Mrs Hayley Hodgkins’ Year 4 class have been finding out about the Antarctic – hence the penguins! They have just read about Ernest Shackleton‘s incredible feat of survival and the difficult decisions he had to make. However, under pressure of time, could their groups come to a consensus about which 5 items would best aid their survival, in polar conditions,..from a selection of over 20! Yes! They could! There were some fantastic discussions and reasoning (…a torch would have more uses than a mirror because…). Creative and critical thinking, decision making were all in evidence and demonstrated in an environment of respect for differing opinions. ‘We listened to each others ideas and thought about them. We didn’t always agree. Once, we got really stuck, so we used scissors/paper rock!’ 🙂

 

Avast! I spy Year 2 on the port side. Buckles were definitely being swashed in Foundation Phase with Miss Kirsty Mainwaring, Mrs Jo Roberts and Mrs Emma Thomas! Could Year 2 help Professor Jones* from the Museum to create  child-friendly displays about Pirates  – in an afternoon? Yes they could! And, what’s more, they used their checklists to make sure their displays were complete. One efficient group put dots against criteria to show ‘work-in-progress’, which then became a ‘tick’ when the job was done! In small groups, children demonstrated creative thinking and organisational skills.

If the purpose of school is to prepare children for a specific future that we cannot imagine, then they are going to need skills that will give them the best opportunity to lead successful lives in a world of rapid change. They will only develop these skills if they are given the opportunity to acquire and refine them in real life situations (or scenarios which reflect life). They need the opportunity to collaborate with others and experience all the ‘problems’, ‘positives’ and ‘potentials’ that interdependence brings. They need opportunity to reflect on these experiences and discuss them in a ‘safe’ environment. The earlier learners begin to experience and use tools and strategies, in order to solve problems, the more likely they will be to develop a confident approach to solving all sorts real life problems.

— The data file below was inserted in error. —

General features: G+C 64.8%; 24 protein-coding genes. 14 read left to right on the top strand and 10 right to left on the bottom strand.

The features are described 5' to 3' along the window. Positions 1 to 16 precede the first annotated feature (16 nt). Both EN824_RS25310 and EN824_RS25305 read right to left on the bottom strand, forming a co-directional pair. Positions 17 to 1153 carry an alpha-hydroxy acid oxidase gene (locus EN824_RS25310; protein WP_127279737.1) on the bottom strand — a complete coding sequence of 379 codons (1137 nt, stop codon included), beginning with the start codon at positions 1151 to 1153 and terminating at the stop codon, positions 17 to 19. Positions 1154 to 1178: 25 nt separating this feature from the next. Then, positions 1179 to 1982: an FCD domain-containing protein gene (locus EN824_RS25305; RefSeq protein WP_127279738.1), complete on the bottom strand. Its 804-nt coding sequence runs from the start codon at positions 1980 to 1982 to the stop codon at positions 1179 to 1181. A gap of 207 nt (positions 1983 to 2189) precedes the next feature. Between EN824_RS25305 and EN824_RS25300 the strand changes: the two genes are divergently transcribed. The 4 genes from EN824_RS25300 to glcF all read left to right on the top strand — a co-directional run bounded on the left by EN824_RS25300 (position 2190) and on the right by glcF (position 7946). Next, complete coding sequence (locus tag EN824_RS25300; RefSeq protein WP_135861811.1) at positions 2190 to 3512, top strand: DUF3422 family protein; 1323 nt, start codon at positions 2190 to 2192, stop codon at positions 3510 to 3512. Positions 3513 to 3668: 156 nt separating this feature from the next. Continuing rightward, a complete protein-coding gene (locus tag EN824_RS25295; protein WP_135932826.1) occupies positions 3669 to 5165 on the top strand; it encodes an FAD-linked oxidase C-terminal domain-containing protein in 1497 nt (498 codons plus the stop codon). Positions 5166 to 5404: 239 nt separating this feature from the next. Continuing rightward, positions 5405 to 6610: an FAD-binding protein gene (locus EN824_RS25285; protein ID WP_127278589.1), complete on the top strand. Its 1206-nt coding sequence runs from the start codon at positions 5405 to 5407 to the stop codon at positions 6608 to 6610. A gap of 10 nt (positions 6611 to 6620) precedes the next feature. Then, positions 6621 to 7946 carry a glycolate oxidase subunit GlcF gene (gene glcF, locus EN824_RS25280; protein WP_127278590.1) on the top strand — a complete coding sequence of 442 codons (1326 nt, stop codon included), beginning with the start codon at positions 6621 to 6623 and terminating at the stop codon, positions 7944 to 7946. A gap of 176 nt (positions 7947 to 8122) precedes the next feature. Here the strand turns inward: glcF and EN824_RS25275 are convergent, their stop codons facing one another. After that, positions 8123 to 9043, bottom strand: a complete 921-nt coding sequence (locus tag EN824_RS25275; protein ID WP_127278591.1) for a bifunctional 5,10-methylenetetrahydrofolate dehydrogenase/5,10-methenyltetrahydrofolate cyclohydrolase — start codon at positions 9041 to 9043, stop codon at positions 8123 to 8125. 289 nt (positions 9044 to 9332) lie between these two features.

Children at Evenlode Primary School are well on their way to developing skills for their futures. No matter how advanced technology becomes we will still need creative and critical thinkers, decision makers, organisers and effective communicators to solve not only the everyday problems but the problems that, at the moment, we cannot imagine.

*Professor Jones was Lynne in disguise…where did Mr Rees find that mortarboard and gown?

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Grades…Grades…Grades…

It has been a stressful and highly emotional week for many, if not all, the A-Level students in Wales, Northern Ireland and England. Results arrived last thursday amid delays and crashes on the UCAS website. Expected grades or unexpected grades; university places confirmed or entry into the ‘clearing process’ or an uncertain change of direction; national headlines about higher results than ever in some areas…or a disappointing ‘fall’ in others; even more headlines about high student loans, number of places available and whether the system is fair or not; and a particular issue for Wales – is the Welsh Baccalaureate really widely accepted by institutions as an equivalent to an ‘A’ grade in an A-Level. We certainly know of one university that does not recognise this qualification – despite what Leighton Andrews may say in television interviews. 

This week has certainly made me reflect on my own experience of A-Levels. Maybe they should be a distant memory as over 20 years have passed since I received the white envelope in the post. Yet I can remember it clearly. I can remember how I felt. I can remember the heightened emotional atmosphere in the Sixth Form Building. I can remember queuing with other students to talk to teachers. I can remember having to make hard decisions. 

The following links are to blogs by edte.ch. The first reflects on the relevance of grades and how this changes in a lifetime. The second takes a look at the issue of ‘assessment for learning’ and its implementation.

Was I really an ‘A’ grade psychology student? 

How do we change a cultural fascination with grades?

Finally…for all the stress felt by the A-Level students and their families this week, it has also been a crazy week for those people ‘manning’ the clearance help-lines. The last one spoken to said she had been working 13 days straight and may need to lie down in a darkened room as therapy!